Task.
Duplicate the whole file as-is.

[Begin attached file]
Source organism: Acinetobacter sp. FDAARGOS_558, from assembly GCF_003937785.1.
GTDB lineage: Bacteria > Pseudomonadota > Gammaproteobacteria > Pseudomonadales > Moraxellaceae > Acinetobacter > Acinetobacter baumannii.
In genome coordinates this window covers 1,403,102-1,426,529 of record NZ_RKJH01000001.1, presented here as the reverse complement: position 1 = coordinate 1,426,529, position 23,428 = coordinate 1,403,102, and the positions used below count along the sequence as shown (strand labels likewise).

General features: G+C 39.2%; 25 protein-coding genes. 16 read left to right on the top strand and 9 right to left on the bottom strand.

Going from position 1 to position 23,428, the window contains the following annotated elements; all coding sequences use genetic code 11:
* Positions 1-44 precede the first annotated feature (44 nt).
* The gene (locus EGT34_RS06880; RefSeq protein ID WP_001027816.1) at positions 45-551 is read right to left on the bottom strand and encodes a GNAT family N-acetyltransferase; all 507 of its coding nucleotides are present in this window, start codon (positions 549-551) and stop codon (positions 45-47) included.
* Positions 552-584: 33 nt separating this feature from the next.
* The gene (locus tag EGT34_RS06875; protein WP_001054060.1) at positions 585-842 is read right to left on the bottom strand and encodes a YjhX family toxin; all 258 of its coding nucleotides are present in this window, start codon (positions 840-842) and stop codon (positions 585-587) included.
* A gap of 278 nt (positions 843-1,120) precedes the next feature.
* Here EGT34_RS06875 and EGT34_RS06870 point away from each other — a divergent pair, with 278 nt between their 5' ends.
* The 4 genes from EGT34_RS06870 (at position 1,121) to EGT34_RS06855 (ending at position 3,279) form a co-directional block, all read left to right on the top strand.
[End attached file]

Source organism: Acinetobacter sp. FDAARGOS_558, from assembly GCF_003937785.1.
GTDB lineage: Bacteria > Pseudomonadota > Gammaproteobacteria > Pseudomonadales > Moraxellaceae > Acinetobacter > Acinetobacter baumannii.
In genome coordinates this window covers 1,403,102-1,426,529 of record NZ_RKJH01000001.1, presented here as the reverse complement: position 1 = coordinate 1,426,529, position 23,428 = coordinate 1,403,102, and the positions used below count along the sequence as shown (strand labels likewise).

General features: G+C 39.2%; 25 protein-coding genes. 16 read left to right on the top strand and 9 right to left on the bottom strand.

Going from position 1 to position 23,428, the window contains the following annotated elements; all coding sequences use genetic code 11:
* Positions 1-44 precede the first annotated feature (44 nt).
* The gene (locus EGT34_RS06880; RefSeq protein ID WP_001027816.1) at positions 45-551 is read right to left on the bottom strand and encodes a GNAT family N-acetyltransferase; all 507 of its coding nucleotides are present in this window, start codon (positions 549-551) and stop codon (positions 45-47) included.
* Positions 552-584: 33 nt separating this feature from the next.
* The gene (locus tag EGT34_RS06875; protein WP_001054060.1) at positions 585-842 is read right to left on the bottom strand and encodes a YjhX family toxin; all 258 of its coding nucleotides are present in this window, start codon (positions 840-842) and stop codon (positions 585-587) included.
* A gap of 278 nt (positions 843-1,120) precedes the next feature.
* Here EGT34_RS06875 and EGT34_RS06870 point away from each other — a divergent pair, with 278 nt between their 5' ends.
* The 4 genes from EGT34_RS06870 (at position 1,121) to EGT34_RS06855 (ending at position 3,279) form a co-directional block, all read left to right on the top strand.